AV in Action
Today's students expect to learn with technology.
- By Karen Spring
- November 1st, 2013
Educators know that students learn at different paces and on varying levels, so alternative methods of instruction are beneficial. Audio/visual aids make learning entertaining and fun, and encourage students to pay attention because they are engaged and interested. When these aids are coupled with a well-spoken instructor, the possibilities to learn are endless.
Imagine a student with limited vision. It would be difficult for him to see the information that a biology professor at the front of a classroom would be writing on a traditional blackboard due to poor lighting, glare and distance. This would have been a major issue just a few years ago, but the use of projectors has become widespread. A simple addition like a multimedia projector transforms a standard classroom into a learning environment where there isn’t a bad seat in the house. That student with the sight issue — and every other peer in his class — can see the biology lesson in crystal-clear detail with perfect lighting. Better visual of the information being presented and taught ensures an environment more comfortable and conducive to learning.
When the incoming freshman class of 2013 arrived on campus, it’s likely that these college students-to-be headed to class for the first time with a multitude of devices, including smartphones, laptops and tablet computers. With the student body having answers to every question in their daily lives available at their fingertips via Google and other search engines, there is no reason why the higher education classroom shouldn’t be outfitted the same way. Instructors need to be prepared for today’s students by not simply teaching from the front of the classroom, but instead engaging the class and improving the overall learning environment.
To meet those needs, there is a host of vendors available whose audio and/or visual products are bringing maximum interaction to the classroom. Colleges looking to implement such technologies can find a wealth of offerings, including interactive projectors, interactive lecterns, interactive tablets, document cameras, digital signage and sound systems.
Multimedia projectors have been used in various industries. However, these projectors are ideal for the higher education market because they can be adapted into large classrooms or lecture hall style setups. The projectors offer 3LCD technology, or three LCD chips to ensure a rich, colorful experience; smooth, uniform images with high clarity; wireless functionality; and are powered with less electricity when compared to some other one-chip DLP projectors.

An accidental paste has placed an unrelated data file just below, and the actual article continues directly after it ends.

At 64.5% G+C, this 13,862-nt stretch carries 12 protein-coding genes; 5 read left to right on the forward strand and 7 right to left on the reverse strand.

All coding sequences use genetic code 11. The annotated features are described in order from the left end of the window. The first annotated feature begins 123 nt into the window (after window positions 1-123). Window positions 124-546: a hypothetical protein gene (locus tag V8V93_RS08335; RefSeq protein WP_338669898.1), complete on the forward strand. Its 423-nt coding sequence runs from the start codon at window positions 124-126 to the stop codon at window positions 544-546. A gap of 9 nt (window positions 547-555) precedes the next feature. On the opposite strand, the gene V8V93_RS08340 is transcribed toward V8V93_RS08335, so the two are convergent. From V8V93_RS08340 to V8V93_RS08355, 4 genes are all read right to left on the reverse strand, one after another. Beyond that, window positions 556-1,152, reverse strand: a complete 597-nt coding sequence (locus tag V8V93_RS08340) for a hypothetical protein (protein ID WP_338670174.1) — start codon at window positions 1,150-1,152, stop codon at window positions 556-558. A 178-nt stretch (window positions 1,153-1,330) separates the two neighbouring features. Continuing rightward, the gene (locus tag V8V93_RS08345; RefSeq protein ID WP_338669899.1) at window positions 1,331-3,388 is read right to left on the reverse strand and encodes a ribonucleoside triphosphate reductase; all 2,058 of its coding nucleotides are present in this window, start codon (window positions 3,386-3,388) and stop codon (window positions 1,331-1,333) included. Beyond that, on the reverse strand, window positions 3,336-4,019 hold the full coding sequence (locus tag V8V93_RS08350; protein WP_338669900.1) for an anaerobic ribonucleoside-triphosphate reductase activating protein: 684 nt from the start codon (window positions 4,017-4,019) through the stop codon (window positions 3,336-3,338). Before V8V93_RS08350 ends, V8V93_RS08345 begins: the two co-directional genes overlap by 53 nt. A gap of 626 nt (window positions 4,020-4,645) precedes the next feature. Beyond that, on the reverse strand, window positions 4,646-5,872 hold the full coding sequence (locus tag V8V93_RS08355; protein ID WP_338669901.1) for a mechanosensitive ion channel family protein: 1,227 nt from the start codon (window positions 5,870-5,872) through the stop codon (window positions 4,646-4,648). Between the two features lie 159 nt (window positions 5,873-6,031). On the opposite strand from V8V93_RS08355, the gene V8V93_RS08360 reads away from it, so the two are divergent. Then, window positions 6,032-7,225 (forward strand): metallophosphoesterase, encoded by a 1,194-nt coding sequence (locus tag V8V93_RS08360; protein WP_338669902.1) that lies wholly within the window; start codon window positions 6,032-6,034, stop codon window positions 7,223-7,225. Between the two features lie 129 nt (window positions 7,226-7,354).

Illinois State University (ISU), located in the community of Bloomington-Normal, has an on-campus enrollment of more than 20,000 undergraduate and graduate students. The university has integrated multimedia projectors into auditoriums and large classrooms.
The supplier trained ISU’s in-house staff members on the devices and supports the products as needed. “We find the image quality to be exceptionally good and the program pricing makes them a great value. They are also easy to mount and very easy to service,” says Douglas Smith, director of learning spaces and audio/visual technologies at Illinois State University.
Students Speak Out
Jon Blaisdell is a distance-learning student from New Jersey who is pursuing an MBA from Northeastern University in Boston. Even though he is taking classes remotely, audio/visual technologies have been beneficial. Using an online e-education platform, Blaisdell observes, “This allows for whiteboard functionality combined with an instructor-led chat forum. I can replay the lectures in their entirety or fast-forward to specific areas of interest after the live lecture. This allows for maximum understanding with difficult lessons.”
Jessica Magee, a freshman at Towson University in Maryland, is just one of today’s students who is well versed in social media, computers and mobile devices. At her high school, teachers utilized interactive projectors and interactive whiteboards, so Jessica expected nothing less on her first day of college classes. She says, “My professors at Towson utilize smart notebooks during our lessons, and they can write on these small devices. Everything that they write, whether it is images or text, is projected onto a screen at the front of the classroom. The students can easily see the information. These notebooks help us to understand the concepts that the instructor is explaining to the class, because we can see the details clearly. I find this product to be quite helpful for learning the lesson.”
Change Is Good
Say goodbye to the old, because today’s classroom is truly cutting-edge, with various technologies to not only make the experience more entertaining and fun but also to ensure reliability and comfort as well. Audio/visual aids are valuable classroom tools because they can improve the way students learn.
Karen Spring has been a technical writer for more than 10 years. She contributes to a weekly newsletter that highlights network and Internet security topics.
This article originally appeared in the November 2013 issue of College Planning & Management.
Karen Spring has been a technical writer for more than 10 years. She began her career working as a marketing specialist for two computer distributors and as a senior editor for an IT publishing and consulting firm. Ms. Spring contributes to a weekly newsletter that highlights network and Internet security topics.